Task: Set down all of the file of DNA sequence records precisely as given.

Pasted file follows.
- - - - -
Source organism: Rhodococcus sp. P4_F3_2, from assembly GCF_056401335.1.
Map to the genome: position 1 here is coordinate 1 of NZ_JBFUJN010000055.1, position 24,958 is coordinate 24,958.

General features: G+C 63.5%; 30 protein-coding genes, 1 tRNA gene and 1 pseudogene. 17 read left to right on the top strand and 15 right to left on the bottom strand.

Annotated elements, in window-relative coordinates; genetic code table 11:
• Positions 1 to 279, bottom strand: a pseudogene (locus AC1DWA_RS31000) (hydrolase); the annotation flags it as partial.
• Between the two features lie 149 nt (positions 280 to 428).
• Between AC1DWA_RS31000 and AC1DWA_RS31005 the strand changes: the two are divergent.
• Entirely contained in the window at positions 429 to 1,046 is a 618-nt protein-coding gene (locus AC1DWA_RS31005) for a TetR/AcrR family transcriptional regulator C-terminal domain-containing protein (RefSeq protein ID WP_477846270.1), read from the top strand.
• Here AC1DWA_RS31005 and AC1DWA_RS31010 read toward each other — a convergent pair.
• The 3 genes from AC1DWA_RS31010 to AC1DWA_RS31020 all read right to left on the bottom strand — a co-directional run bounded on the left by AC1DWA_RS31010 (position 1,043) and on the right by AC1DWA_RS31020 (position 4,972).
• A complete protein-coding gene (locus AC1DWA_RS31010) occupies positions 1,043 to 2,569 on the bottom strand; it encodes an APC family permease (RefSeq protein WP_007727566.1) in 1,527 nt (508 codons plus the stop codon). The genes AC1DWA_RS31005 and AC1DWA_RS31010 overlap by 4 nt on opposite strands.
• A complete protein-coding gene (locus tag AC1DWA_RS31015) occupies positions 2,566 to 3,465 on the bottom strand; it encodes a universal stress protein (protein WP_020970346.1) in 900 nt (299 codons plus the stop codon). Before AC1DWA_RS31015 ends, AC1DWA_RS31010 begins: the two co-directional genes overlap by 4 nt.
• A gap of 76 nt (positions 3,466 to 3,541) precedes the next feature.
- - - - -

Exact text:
Source organism: Rhodococcus sp. P4_F3_2, from assembly GCF_056401335.1.
Map to the genome: position 1 here is coordinate 1 of NZ_JBFUJN010000055.1, position 24,958 is coordinate 24,958.

General features: G+C 63.5%; 30 protein-coding genes, 1 tRNA gene and 1 pseudogene. 17 read left to right on the top strand and 15 right to left on the bottom strand.

Annotated elements, in window-relative coordinates; genetic code table 11:
• Positions 1 to 279, bottom strand: a pseudogene (locus AC1DWA_RS31000) (hydrolase); the annotation flags it as partial.
• Between the two features lie 149 nt (positions 280 to 428).
• Between AC1DWA_RS31000 and AC1DWA_RS31005 the strand changes: the two are divergent.
• Entirely contained in the window at positions 429 to 1,046 is a 618-nt protein-coding gene (locus AC1DWA_RS31005) for a TetR/AcrR family transcriptional regulator C-terminal domain-containing protein (RefSeq protein ID WP_477846270.1), read from the top strand.
• Here AC1DWA_RS31005 and AC1DWA_RS31010 read toward each other — a convergent pair.
• The 3 genes from AC1DWA_RS31010 to AC1DWA_RS31020 all read right to left on the bottom strand — a co-directional run bounded on the left by AC1DWA_RS31010 (position 1,043) and on the right by AC1DWA_RS31020 (position 4,972).
• A complete protein-coding gene (locus AC1DWA_RS31010) occupies positions 1,043 to 2,569 on the bottom strand; it encodes an APC family permease (RefSeq protein WP_007727566.1) in 1,527 nt (508 codons plus the stop codon). The genes AC1DWA_RS31005 and AC1DWA_RS31010 overlap by 4 nt on opposite strands.
• A complete protein-coding gene (locus tag AC1DWA_RS31015) occupies positions 2,566 to 3,465 on the bottom strand; it encodes a universal stress protein (protein WP_020970346.1) in 900 nt (299 codons plus the stop codon). Before AC1DWA_RS31015 ends, AC1DWA_RS31010 begins: the two co-directional genes overlap by 4 nt.
• A gap of 76 nt (positions 3,466 to 3,541) precedes the next feature.